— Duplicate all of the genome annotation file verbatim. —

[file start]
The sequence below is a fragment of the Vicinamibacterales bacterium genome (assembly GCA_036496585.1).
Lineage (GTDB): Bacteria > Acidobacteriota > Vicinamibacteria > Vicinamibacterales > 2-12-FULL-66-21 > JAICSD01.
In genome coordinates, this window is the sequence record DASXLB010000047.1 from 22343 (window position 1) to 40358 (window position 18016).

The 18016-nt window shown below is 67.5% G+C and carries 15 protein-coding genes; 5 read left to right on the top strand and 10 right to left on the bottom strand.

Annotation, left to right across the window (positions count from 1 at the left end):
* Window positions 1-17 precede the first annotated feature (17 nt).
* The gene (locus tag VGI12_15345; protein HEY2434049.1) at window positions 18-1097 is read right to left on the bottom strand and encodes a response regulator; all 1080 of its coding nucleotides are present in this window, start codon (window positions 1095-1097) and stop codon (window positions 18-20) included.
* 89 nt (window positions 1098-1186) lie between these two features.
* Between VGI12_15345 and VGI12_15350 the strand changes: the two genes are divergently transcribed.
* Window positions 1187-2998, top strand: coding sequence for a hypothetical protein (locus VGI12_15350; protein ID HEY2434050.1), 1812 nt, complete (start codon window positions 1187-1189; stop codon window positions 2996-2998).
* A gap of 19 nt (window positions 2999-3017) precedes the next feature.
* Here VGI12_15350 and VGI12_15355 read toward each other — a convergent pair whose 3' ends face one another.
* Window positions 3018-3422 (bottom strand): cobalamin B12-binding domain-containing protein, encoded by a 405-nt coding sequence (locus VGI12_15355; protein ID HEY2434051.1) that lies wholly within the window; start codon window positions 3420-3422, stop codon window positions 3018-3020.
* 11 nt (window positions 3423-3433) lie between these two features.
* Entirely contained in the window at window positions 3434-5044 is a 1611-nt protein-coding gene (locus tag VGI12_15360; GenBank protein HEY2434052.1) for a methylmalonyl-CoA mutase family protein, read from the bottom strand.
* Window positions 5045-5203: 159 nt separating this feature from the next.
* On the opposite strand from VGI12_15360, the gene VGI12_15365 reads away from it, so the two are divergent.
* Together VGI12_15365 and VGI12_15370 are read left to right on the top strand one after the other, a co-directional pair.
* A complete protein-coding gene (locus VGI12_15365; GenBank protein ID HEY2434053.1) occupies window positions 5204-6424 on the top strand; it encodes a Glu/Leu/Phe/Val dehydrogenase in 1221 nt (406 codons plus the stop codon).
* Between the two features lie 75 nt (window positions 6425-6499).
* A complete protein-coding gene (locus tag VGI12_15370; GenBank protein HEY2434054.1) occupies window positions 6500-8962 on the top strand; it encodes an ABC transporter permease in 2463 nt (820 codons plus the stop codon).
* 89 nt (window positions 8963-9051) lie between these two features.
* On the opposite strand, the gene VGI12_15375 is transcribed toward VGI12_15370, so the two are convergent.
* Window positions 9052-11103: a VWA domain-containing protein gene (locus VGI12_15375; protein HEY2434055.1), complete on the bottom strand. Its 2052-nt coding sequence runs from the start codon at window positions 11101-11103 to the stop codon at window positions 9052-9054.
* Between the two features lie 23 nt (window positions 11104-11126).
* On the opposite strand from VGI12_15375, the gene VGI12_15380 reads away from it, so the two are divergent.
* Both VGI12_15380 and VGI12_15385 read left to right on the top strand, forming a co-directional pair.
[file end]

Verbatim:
The sequence below is a fragment of the Vicinamibacterales bacterium genome (assembly GCA_036496585.1).
Lineage (GTDB): Bacteria > Acidobacteriota > Vicinamibacteria > Vicinamibacterales > 2-12-FULL-66-21 > JAICSD01.
In genome coordinates, this window is the sequence record DASXLB010000047.1 from 22343 (window position 1) to 40358 (window position 18016).

The 18016-nt window shown below is 67.5% G+C and carries 15 protein-coding genes; 5 read left to right on the top strand and 10 right to left on the bottom strand.

Annotation, left to right across the window (positions count from 1 at the left end):
* Window positions 1-17 precede the first annotated feature (17 nt).
* The gene (locus tag VGI12_15345; protein HEY2434049.1) at window positions 18-1097 is read right to left on the bottom strand and encodes a response regulator; all 1080 of its coding nucleotides are present in this window, start codon (window positions 1095-1097) and stop codon (window positions 18-20) included.
* 89 nt (window positions 1098-1186) lie between these two features.
* Between VGI12_15345 and VGI12_15350 the strand changes: the two genes are divergently transcribed.
* Window positions 1187-2998, top strand: coding sequence for a hypothetical protein (locus VGI12_15350; protein ID HEY2434050.1), 1812 nt, complete (start codon window positions 1187-1189; stop codon window positions 2996-2998).
* A gap of 19 nt (window positions 2999-3017) precedes the next feature.
* Here VGI12_15350 and VGI12_15355 read toward each other — a convergent pair whose 3' ends face one another.
* Window positions 3018-3422 (bottom strand): cobalamin B12-binding domain-containing protein, encoded by a 405-nt coding sequence (locus VGI12_15355; protein ID HEY2434051.1) that lies wholly within the window; start codon window positions 3420-3422, stop codon window positions 3018-3020.
* 11 nt (window positions 3423-3433) lie between these two features.
* Entirely contained in the window at window positions 3434-5044 is a 1611-nt protein-coding gene (locus tag VGI12_15360; GenBank protein HEY2434052.1) for a methylmalonyl-CoA mutase family protein, read from the bottom strand.
* Window positions 5045-5203: 159 nt separating this feature from the next.
* On the opposite strand from VGI12_15360, the gene VGI12_15365 reads away from it, so the two are divergent.
* Together VGI12_15365 and VGI12_15370 are read left to right on the top strand one after the other, a co-directional pair.
* A complete protein-coding gene (locus VGI12_15365; GenBank protein ID HEY2434053.1) occupies window positions 5204-6424 on the top strand; it encodes a Glu/Leu/Phe/Val dehydrogenase in 1221 nt (406 codons plus the stop codon).
* Between the two features lie 75 nt (window positions 6425-6499).
* A complete protein-coding gene (locus tag VGI12_15370; GenBank protein HEY2434054.1) occupies window positions 6500-8962 on the top strand; it encodes an ABC transporter permease in 2463 nt (820 codons plus the stop codon).
* 89 nt (window positions 8963-9051) lie between these two features.
* On the opposite strand, the gene VGI12_15375 is transcribed toward VGI12_15370, so the two are convergent.
* Window positions 9052-11103: a VWA domain-containing protein gene (locus VGI12_15375; protein HEY2434055.1), complete on the bottom strand. Its 2052-nt coding sequence runs from the start codon at window positions 11101-11103 to the stop codon at window positions 9052-9054.
* Between the two features lie 23 nt (window positions 11104-11126).
* On the opposite strand from VGI12_15375, the gene VGI12_15380 reads away from it, so the two are divergent.
* Both VGI12_15380 and VGI12_15385 read left to right on the top strand, forming a co-directional pair.